Sorry to tell you but nobody cares even a little bit about what you think is cool or wonderful or whatever. When it comes to your customers, you have to remember that they are going to be the ultimate narcissists. They don’t care what it took to make this thing or about a dry list of features. They want to know what it will do for them.

In other words, as I say over and over again every time that I write about marketing on the Internet, you are in the solution business. Your job is to sell your customers a solution to their problems and to make sure that it makes their lives easier.

Effectively, this means that if you were to mention that your new word processor has an intuitive, real time spell check, you have just wasted your time and your customer’s time. On the other hand, if you were to say that the spell check uses AI to try to determine which word was intended and automatically suggest a correction, you have now provided your customers with a useful solution instead of something that you think is cool.

You should also be providing a list of benefits that your customers will get with your product as opposed to what they get with the competition. This means for example that you might compare the speed of your word processor’s spell check with the speed of the competition’s spell check. Or maybe the accuracy can be compared. Bottom line is to ensure that you are feeding your customer’s narcissism rather than your own and you will be fine.

Not Bothering to Think about Your Company’s Image

Another thing that many people do when they’re trying to write a product description is to forget that there are different kinds of companies out there which appeal to different kinds of customers. Some customers are going to want to buy a product from a company that sounds large and well established while others would prefer to work with a company which has a smaller profile and where they feel they can get personalized service.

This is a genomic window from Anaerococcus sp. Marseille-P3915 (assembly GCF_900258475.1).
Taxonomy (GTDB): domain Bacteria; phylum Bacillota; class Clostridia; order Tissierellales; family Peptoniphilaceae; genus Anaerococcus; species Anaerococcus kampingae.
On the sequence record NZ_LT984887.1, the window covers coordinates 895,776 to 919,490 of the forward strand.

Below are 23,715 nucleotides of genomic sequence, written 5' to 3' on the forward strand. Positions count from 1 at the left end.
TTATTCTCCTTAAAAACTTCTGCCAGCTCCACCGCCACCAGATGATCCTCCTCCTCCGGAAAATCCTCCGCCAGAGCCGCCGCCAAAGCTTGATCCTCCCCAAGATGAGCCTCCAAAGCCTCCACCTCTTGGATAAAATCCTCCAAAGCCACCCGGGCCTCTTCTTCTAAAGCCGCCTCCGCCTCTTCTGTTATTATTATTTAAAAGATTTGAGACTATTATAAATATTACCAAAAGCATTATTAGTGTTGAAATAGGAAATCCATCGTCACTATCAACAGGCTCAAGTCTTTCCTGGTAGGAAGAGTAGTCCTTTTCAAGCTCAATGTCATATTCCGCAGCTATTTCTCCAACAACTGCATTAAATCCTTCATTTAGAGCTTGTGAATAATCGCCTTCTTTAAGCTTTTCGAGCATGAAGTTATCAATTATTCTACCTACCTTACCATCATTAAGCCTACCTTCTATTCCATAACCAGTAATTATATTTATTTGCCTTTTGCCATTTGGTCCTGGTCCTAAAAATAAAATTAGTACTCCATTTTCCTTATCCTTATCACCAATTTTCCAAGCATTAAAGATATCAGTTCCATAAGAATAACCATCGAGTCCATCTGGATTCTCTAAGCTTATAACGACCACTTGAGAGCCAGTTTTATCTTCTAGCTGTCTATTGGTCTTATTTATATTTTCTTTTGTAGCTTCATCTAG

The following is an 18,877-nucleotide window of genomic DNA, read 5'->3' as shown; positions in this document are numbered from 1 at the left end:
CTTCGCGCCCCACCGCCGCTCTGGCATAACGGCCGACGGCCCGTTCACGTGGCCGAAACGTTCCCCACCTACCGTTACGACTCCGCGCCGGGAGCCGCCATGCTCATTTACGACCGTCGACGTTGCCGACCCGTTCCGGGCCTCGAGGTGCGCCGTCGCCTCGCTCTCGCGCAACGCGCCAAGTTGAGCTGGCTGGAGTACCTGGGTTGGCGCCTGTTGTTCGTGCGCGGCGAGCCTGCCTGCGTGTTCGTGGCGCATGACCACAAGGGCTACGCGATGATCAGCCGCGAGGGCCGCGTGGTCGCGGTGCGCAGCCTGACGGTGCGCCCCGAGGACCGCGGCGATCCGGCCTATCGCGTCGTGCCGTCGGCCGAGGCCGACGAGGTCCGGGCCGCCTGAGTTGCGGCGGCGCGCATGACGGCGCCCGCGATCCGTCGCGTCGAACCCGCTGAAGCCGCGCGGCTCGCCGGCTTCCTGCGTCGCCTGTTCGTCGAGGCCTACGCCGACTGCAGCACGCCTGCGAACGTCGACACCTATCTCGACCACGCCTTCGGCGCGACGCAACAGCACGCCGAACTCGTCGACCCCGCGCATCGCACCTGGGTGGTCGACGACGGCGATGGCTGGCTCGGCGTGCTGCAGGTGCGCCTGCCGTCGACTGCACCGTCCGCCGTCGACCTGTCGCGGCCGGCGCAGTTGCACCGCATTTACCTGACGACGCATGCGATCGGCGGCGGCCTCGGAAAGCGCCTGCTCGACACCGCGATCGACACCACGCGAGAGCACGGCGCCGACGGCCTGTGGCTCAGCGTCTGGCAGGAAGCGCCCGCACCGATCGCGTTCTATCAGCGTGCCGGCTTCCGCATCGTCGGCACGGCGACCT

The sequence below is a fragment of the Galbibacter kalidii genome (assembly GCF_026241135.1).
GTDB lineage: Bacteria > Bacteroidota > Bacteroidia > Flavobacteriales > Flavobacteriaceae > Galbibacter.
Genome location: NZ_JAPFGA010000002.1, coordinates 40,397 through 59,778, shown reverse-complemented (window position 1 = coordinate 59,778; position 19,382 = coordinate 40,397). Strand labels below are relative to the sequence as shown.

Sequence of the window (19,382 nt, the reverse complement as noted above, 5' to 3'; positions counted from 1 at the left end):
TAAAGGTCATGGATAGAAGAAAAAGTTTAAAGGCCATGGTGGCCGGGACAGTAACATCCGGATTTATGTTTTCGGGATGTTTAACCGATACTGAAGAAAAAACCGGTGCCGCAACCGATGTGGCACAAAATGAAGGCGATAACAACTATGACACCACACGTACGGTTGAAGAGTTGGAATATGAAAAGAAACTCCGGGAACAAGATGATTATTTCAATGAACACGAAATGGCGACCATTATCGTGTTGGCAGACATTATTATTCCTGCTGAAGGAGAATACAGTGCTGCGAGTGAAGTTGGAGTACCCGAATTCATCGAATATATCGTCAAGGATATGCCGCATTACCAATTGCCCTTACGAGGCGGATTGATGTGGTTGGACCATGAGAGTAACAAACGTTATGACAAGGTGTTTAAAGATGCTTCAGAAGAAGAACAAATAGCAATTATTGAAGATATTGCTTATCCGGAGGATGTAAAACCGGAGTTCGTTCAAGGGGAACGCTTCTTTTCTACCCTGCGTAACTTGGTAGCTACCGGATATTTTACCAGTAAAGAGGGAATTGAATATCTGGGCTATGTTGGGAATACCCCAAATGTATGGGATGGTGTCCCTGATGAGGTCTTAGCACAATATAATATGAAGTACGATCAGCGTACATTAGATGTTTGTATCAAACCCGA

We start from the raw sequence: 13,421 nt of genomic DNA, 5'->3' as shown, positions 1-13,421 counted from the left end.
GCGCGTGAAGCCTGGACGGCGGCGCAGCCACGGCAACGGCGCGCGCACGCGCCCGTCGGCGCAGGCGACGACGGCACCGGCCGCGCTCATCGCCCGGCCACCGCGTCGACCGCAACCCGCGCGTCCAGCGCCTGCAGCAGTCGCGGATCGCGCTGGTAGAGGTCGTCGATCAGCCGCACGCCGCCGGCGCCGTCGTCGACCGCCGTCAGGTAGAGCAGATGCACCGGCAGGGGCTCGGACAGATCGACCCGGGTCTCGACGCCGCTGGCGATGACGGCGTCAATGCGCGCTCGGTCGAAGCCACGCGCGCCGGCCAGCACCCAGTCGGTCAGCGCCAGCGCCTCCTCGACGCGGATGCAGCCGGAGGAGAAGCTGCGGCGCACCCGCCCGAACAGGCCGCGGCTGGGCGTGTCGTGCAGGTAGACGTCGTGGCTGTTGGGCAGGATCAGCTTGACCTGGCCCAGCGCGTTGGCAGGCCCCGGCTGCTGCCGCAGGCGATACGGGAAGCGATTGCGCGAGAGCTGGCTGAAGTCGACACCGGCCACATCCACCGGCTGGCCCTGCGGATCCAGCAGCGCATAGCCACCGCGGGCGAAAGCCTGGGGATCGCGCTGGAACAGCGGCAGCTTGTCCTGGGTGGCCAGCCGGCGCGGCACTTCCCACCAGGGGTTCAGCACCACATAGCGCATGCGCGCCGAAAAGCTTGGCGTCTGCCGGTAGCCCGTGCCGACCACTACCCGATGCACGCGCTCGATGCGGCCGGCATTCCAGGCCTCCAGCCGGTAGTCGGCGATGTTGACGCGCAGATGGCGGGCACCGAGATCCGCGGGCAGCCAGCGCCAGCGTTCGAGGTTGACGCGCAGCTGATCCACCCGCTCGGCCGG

Remember that buyer persona we created? Here’s where it can come in super handy. Your customer may be the kind of person who is going to prefer to have a personal relationship with the people that they make a purchase from. This would mean that they’re the kind of person who wants to see a description which sounds a little quirky and which makes them feel as if they’ve found a real individual to work with.

In other cases, you may have a customer who would prefer to work with a big corporation because that would make them feel safer about their personal information or other needs being taken care of. In this case, your product description needs to reflect the fact that your company is big and well established (even it’s just you and your dog in your spare bedroom).

The way that you accomplish this is to basically create a product description which trumpets the complexity of the various features that your product has and which makes it sound like you have a product which is well polished and established as opposed to one where you sound quirky and individualistic.

Again, that buyer persona is all important here because without it, you wouldn’t really know what will appeal to your potential customers so make sure you have it before you even begin.

Failure to Create Subheadings or Lists

As I said in a previous article here, people don’t really like to read every single word that you post on the Internet. In fact, the vast majority of people will read just a tiny fraction of whatever it is that you post in your product descriptions (not that you can slack off though since those most interested will read every word and will notice if your specifics don’t look so interesting).

Thus, in order to ensure that you can reach the widest possible audience, you want to ensure that you keep things in bullet points but also include either a link or smaller text below for those who want to know more. This way, you can keep your customers engaged and get more of them hooked on whatever it is that you have for sale. Here’s a screenshot of the Barnes and Noble Nook eBook reader:

Nook reader